The image above depicts the lighthouse at Mississauga Point, with Fort Niagara across the river and Fort George in the distance to the right. The lighthouse keeper's cottage was occupied by keeper Domenic Henry and his wife Mary Henry, who became renowned for her bravery during the Battle of Fort George in 1813. The lighthouse, the first on the Great Lakes, was dismantled in 1814 in order to build Fort Mississauga. Some of the stone from the lighthouse was also used in the creation of the Fort. (Image: 1812 History Digitization Project).
Missisauga Point Lighthouse, constructed in 1804, was located on present-day Missisauga Beach, on the south shore of Lake Ontario within the grounds of what is now the Niagara on the Lake Golf Club. It was the first lighthouse on the Great Lakes.
According to the Canadian Register of Historic Places (2009),
"The heritage value of Mississauga Point Lighthouse lies in its historical associations as symbolized by the commemorative plaque affixed to the west gate of Fort Mississauga.
Mississauga Point Lighthouse was constructed in 1804 by the military masons of the 49th Regiment of Foot. Its hexagonal stone tower was accompanied by a separate but adjacent lightkeeper's residence. The lighthouse was damaged in the Battle of Fort George in 1813, and demolished by the British in 1814 when they built Fort Mississauga on the same site. According to local legend, the remains of the lighthouse were incorporated into the tower of the fort.
- Sources: Historic Sites and Monuments Board of Canada
Minutes, 1937; December 2005.
In 1803, pensioner Dominic Henry was appointed keeper of Missisauga Lighthouse, the first lighthouse on the Great Lakes in the Town of Newark (Niagara-on-the-Lake). He and his wife Mary moved into the house adjacent to the lighthouse in 1804.
On May 27, 1813 a large American Army made a destructive attack on Niagara which was soon to be known as the battle of Fort George. With American forces landing not far from the lighthouse, Mary and Dominic Henry found themselves in the front row of the battle between the small army of British, Canadian and Aboriginal allies against the massive American army.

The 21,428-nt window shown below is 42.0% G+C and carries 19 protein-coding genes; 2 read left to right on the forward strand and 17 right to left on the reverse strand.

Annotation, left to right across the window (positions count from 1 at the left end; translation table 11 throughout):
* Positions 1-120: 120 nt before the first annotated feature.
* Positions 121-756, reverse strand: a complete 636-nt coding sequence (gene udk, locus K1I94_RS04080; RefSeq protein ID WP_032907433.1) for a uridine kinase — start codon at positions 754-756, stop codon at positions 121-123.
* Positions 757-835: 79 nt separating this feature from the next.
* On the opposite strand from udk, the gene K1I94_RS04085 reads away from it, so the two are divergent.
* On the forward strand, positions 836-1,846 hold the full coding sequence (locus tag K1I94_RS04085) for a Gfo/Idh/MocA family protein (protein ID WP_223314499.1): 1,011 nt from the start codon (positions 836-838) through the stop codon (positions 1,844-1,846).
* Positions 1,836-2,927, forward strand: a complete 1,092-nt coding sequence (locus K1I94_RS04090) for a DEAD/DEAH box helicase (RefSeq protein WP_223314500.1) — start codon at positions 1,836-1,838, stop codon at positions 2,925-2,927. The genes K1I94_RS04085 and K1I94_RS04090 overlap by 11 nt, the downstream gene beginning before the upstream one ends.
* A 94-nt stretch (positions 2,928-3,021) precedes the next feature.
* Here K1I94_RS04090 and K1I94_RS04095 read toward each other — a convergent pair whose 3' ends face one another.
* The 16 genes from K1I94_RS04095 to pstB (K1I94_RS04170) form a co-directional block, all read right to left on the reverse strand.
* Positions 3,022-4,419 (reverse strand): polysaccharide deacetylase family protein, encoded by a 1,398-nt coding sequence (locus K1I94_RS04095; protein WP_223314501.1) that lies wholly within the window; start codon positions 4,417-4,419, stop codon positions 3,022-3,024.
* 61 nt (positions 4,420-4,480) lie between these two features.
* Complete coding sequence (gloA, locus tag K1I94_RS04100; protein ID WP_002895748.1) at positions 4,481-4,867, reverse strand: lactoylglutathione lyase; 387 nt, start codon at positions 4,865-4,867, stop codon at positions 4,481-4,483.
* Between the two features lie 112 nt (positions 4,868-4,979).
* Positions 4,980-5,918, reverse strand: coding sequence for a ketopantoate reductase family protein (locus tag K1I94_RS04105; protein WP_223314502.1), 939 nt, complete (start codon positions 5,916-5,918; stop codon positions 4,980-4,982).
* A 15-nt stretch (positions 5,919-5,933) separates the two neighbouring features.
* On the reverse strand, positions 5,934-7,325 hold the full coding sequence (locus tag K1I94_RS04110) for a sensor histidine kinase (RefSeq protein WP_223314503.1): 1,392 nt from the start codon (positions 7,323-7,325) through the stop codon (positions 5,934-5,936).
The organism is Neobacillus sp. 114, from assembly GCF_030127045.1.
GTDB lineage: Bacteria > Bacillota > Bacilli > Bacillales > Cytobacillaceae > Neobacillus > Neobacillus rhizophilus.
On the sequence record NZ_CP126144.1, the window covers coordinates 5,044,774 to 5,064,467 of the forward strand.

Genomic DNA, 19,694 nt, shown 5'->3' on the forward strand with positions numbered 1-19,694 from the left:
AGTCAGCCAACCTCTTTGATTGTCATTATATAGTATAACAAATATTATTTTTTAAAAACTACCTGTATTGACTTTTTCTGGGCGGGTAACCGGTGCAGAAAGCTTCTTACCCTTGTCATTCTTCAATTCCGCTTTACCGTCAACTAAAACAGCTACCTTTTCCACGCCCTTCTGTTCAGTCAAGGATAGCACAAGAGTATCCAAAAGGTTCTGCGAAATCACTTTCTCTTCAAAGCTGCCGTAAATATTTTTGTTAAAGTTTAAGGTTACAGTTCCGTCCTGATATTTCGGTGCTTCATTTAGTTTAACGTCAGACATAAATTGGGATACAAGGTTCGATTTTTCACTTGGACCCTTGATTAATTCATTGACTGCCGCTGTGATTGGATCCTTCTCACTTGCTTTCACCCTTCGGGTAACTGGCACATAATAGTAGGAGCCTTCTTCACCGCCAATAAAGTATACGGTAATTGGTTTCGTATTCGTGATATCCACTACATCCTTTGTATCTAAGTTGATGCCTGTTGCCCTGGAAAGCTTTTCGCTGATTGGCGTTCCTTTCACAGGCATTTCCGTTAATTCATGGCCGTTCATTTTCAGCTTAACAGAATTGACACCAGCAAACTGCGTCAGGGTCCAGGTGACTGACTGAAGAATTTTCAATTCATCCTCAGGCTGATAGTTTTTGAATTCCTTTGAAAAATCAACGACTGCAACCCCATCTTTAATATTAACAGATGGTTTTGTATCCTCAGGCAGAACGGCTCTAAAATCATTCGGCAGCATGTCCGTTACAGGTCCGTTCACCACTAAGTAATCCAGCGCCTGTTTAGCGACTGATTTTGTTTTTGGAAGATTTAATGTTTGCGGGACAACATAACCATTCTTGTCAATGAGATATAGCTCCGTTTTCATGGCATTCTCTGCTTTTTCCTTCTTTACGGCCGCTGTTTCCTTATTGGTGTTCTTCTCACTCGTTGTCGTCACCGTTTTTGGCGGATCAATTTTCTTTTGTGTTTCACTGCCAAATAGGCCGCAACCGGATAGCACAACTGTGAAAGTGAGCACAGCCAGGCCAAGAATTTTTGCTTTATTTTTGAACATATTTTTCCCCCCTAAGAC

During the battle, there were high casualties as result of the heavy bombardment of cannons and shells and left half the British and Canadian soldiers killed or wounded right on the battlefield. During the battle, Mary Henry played a brave and pivotal role as she walked the battlefield bringing food and hot drinks to the soldiers while also nurturing the injured ones the best she could. From dawn to dusk Mary Henry went and came back with more nourishment for the troops and with as much bravery as any soldier, she continued to walk the battlefield binding the wounds of those injured in the battle.
When the Americans finally abandoned Fort George and Niagara, they left with no remorse and burned down the entire town. The residents were not given much time to pack up as many of their belongings before they were taken by the destructive flames. The weather was harsh and cold and many of the refugees had nowhere to go. Many faced starvation and death as a result of the frigid weather conditions. However, close by Mary Henry selflessly opened up her home to many of the refugees providing shelter, food and drink. Thanks to her selfless deeds, Mary Henry saved many families that night.
1812 History digitization project. (Department of Canadian Heritage / Canadian Culture Online Strategy). Print of Point Niagara Lighthouse and Fort Niagara. http://images.ourontario.ca/1812/74068/data
Canadian Heritage. 2012. Heroes of the War of 1812: "Mary Henry, A Heroine not to be Frightened". Canadian Heritage. http://1812.gc.ca/eng/1317828221939/1317828660198#a9
Canadian Register of Historic Places. 2009. Mississauga Point Lighthouse National Historic Site of Canada. Niagara-on-the-Lake, Ontario, L0S, Canada. Formally Recognized: 1937/05/20. http://www.historicplaces.ca/en/rep-reg/place-lieu.aspx?id=12012
Natural Resources Canada (nd). Geographical Names. Mississauga Point Lighthouse National Historic Site of Canada. http://www4.rncan.gc.ca/search-place-names/unique/FEZYH.
Toronto Public Library. nd. Plan, Elevation and Section of a Light House Proposed to be Erected on Mississauga Point (Niagara-on-the-Lake, Ontario), 1804. http://www.torontopubliclibrary.ca/detail.jsp?Entt=RDMDC-PICTURES-R-678&R=DC-PICTURES-R-678
The path near the intersection of Front Street and SImcoe Street in Niagara on the Lake (above) leads to Fort Mississauga. Follow the path to the entrance of the Fort. Watch out for golfers, who have the right of way. Walk through the interior courtyard of the Fort, then walk through the tunnel passageway that leads to Mississauga Point, on the shore of Lake Ontario.